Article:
by Rebecca Wolfe
Promise Badu loves his work and loves to share it. Operator of Dogbeda Vormawu Kente Training Center in the Volta region of Ghana, the twenty-seven-year-old has a passion for teaching others.
“The aspect I do enjoy most about my work is telling people (tourists) the history of the art/fabric, and teaching it.” Giving a portion of his tour speech, Promise elaborated. “Kente weaving is an ancient indigenous method in which thread (any colour) is set on a loom and woven into strips that are later sewn together into larger tapestries. These cloths are used for ceremonial events in Ghana. It can also be used as wall hangings, table cloths and the like. This ancient art has gained international recognition and tourists come from around the world to see how it’s made.”
Promise has, in some ways, followed in the family footsteps. Raised in a single parent household, he lived with and learned from his father, a master kente weaver and founder of the kente center that Promise now operates. All throughout his formal education, Promise was also receiving instruction in kente weaving. “As a kid,” he says, “I use to stay with [my father] and watch him do it, and helped him after school and on vacations.” His father had little taste for academics and so struck a bargain with his son: he would pay for his school fees until he came of age if Promise worked with him in the kente center on school vacations. Even with assistance from his father, Promise sometimes found it difficult to gather the funds to pay for his fees and textbooks, and often went to school without money for lunch. Promise fought to finish his education, and succeeded, graduating from Agortime Senior High School.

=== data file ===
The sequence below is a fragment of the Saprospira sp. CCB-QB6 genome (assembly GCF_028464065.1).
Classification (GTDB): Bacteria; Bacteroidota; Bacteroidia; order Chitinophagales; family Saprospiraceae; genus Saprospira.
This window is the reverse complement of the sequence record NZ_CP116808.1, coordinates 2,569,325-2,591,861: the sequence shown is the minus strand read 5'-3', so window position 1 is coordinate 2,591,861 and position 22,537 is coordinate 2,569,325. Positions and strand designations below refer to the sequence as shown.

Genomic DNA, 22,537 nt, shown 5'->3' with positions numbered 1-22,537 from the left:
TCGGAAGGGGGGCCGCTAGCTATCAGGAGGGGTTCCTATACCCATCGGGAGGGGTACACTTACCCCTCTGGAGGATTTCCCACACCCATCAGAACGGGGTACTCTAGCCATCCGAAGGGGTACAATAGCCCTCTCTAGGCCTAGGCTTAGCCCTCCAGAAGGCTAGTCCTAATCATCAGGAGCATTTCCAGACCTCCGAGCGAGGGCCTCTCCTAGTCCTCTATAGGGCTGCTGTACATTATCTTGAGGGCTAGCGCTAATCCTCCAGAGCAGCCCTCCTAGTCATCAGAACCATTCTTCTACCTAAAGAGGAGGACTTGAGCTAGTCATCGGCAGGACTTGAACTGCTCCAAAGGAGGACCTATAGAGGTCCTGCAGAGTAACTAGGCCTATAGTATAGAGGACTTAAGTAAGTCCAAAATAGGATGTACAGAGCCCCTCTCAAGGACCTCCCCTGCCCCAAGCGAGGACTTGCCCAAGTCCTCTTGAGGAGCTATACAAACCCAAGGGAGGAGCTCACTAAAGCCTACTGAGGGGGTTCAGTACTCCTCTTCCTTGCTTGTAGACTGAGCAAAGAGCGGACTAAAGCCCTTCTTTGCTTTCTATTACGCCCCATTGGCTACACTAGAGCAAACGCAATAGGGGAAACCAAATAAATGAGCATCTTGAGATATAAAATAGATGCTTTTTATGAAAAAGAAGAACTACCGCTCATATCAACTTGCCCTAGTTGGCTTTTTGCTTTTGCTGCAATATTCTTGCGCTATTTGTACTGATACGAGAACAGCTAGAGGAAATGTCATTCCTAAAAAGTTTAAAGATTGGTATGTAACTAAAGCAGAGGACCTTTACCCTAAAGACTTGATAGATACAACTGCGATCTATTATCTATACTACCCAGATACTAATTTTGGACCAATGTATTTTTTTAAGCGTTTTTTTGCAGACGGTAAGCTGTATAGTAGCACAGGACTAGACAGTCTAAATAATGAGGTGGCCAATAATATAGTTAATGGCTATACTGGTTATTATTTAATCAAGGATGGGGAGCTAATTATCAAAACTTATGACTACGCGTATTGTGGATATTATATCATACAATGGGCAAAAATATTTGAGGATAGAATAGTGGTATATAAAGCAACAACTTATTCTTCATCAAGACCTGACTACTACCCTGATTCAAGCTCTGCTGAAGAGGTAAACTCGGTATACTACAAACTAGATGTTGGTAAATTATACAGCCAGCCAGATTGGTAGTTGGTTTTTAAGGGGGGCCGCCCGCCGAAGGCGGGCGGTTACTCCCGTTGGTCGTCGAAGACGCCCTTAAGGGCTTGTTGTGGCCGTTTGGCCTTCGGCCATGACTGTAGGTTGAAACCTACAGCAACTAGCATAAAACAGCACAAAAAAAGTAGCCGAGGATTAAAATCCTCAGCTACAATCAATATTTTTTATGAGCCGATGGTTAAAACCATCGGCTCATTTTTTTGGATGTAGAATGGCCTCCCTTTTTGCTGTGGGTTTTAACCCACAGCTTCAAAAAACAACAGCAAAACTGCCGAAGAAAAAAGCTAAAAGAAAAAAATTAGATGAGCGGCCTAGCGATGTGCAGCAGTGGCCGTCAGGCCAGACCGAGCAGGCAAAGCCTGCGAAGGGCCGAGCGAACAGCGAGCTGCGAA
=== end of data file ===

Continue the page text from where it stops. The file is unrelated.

Soon after graduation Promise was hired by the president of Trinity Yard School, a fee-free vocational-secondary school on the west coast of Ghana. Working as the school’s kente instructor four years, Promise “learnt from the kids (students) and also made friends with visiting groups and volunteers from the US and other parts of the globe.” While there, Promise trained a young man named James Awotwe Niffio. Promise described him as “a smart, hardworking guy,” who struggled in formal lessons, but thrived in kente class. A 2012 graduate of Trinity Yard School, James has recently stepped into Promise’s shoes as the school’s official kente instructor. Furthering his own kente education, James is also “undergoing an intensive internship training at the center.”
In the course of his time at Trinity Yard School, Promise came to strongly identify with the school’s mission to “educate and empower the youth… to honor the potential of young Ghanaians.” This is a vision which Promise now applies to his own community in the east of Ghana. “My dream is to raise the less privileged in my community with the help of my business,” he says. “Creating a business avenue to help them get a vocation on their own.” Most of the young people in his community, he says, “have limited access to formal education due to high levels of penury.” This is a struggle which Promise understands. “I have also gone through the same plight,” he says with great empathy. “I know the zeal embedded in these youths, but due to limited resources, they can’t realize their potential.” Lack of opportunities and resources is a condition which Promise hopes to change. He wants to provide “jobs to the jobless, training and educating the youths.” He praises Trinity Yard School, and its founder Rory Jackson, as a “LIGHT in the lives of many.” His time there, he says, “has motivated me to replicate his ideas… turning the center into a light in my community as well, because kids here need same thing.”